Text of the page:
The past provides us with lessons about plant migrations. A thousand years ago, one-needle pinyon hopped from the Raft River Mountains in Utah to City of Rocks, Idaho. Across Utah, two-needle pinyon leaped over the Uintas to Flaming Gorge. We know this from radiocarbon dates on pinyon pine needles taken from ancient nest heaps of packrats preserved in caves. According to Dr. Julio Betancourt of the U.S. Geological Survey, who uses these packrat middens and tree rings to reveal past plant migrations, these recent advances by Utah’s two pinyon pines followed the Medieval Climate Anomaly, a period from 900 to 1300 AD marked by warming in Europe and severe drought in Utah.

Packrat 7000 year old Midden Joshua Tree Natl Park, Courtesy and Copyright © 2009 Julio Betancourt - All Rights Reserved
Packrat 7000 year old Midden
Joshua Tree Natl Park
Copyright © 2009 Julio Betancourt

Droughts figure prominently in Dr. Betancourt’s view of tree migrations. Droughts trigger bark beetle infestations, wildfires, and tree dieoffs, opening up niches for regeneration. When the drought abates, the resident tree species typically return. With long-term warming, however, other species can move in from lower elevations or further south. Dead trees now abound on Utah’s landscape, and Dr. Betancourt thinks that we are on the verge of a new spate of tree migrations.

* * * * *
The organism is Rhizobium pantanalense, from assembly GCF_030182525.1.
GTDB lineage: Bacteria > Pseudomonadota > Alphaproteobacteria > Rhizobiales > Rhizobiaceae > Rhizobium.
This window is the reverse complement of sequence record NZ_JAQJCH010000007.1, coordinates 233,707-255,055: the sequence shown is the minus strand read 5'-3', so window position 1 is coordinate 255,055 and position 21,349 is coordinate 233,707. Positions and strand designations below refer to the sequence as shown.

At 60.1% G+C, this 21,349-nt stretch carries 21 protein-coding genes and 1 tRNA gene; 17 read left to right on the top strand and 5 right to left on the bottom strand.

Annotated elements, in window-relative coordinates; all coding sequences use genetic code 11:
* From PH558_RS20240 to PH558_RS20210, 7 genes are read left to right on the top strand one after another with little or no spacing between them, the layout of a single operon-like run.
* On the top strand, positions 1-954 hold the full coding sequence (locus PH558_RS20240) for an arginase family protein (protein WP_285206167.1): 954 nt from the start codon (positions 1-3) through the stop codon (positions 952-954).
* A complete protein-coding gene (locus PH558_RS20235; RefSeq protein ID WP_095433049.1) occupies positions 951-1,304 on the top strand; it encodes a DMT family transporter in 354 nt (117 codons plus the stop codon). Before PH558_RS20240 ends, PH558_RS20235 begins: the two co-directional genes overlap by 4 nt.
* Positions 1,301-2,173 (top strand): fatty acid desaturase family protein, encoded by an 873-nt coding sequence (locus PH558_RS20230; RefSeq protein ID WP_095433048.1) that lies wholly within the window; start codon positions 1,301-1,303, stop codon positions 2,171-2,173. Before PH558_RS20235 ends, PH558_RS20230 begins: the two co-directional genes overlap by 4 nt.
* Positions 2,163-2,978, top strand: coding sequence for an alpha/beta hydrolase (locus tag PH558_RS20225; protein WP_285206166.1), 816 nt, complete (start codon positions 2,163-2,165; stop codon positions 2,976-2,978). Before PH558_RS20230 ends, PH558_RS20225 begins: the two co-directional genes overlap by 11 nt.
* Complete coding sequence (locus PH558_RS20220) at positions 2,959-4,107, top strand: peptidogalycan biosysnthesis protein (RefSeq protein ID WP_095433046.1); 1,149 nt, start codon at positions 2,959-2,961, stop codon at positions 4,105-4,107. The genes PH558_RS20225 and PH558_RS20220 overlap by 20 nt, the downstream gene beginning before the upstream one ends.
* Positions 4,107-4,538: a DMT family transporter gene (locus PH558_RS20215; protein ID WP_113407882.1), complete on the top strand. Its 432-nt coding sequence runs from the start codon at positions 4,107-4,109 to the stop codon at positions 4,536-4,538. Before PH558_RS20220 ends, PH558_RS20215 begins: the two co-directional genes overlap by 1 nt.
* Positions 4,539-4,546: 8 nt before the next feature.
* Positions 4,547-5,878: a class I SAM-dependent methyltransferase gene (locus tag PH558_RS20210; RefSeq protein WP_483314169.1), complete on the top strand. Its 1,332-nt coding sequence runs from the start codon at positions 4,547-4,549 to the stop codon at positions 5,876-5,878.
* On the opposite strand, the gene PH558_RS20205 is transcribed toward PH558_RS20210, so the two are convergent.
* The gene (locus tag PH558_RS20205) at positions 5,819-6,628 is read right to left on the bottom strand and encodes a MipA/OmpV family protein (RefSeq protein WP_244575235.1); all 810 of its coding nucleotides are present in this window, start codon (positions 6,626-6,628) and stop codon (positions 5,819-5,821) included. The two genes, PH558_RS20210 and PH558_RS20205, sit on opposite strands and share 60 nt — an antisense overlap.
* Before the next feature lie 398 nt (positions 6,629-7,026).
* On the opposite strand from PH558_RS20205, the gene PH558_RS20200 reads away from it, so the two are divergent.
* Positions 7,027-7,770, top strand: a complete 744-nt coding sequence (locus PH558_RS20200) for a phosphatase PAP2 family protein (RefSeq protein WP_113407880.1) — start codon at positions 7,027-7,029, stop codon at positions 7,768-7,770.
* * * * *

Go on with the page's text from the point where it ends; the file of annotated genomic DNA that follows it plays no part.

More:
This go around, which species retreat or advance will depend on new factors, including human fragmentation of the landscape and accelerated dispersal of native and non-native species that hitch rides with us. To conserve ecological goods and services associated with some species, Dr. Betancourt argues, we will have to manage for these plant migrations.

This is Linda Kervin for Bridgerland Audubon Society.

Credits:

Photo: Courtesy and © Copyright 2009 Julio Betancourt

Text: Julio Betancourt USGS NRP Tucson: Biotic Response to Climate Variability

Faculty and Staff > Julio Betancourt

Additional Reading:

USGS National Research Program: Tucson AZ
http://wwwpaztcn.wr.usgs.gov/home.html

Climate Change and the Great Basin, Jeanne C. Chambers, USDA Forest Service, Rocky Mountain Research Station, Reno, NV, 2008,

A Database of Paleoecological Records from Neotoma Middens in Western North America, USGS/NOAA North American Packrat Midden Database, http://esp.cr.usgs.gov/data/midden/ (Accessed 27 August 2009)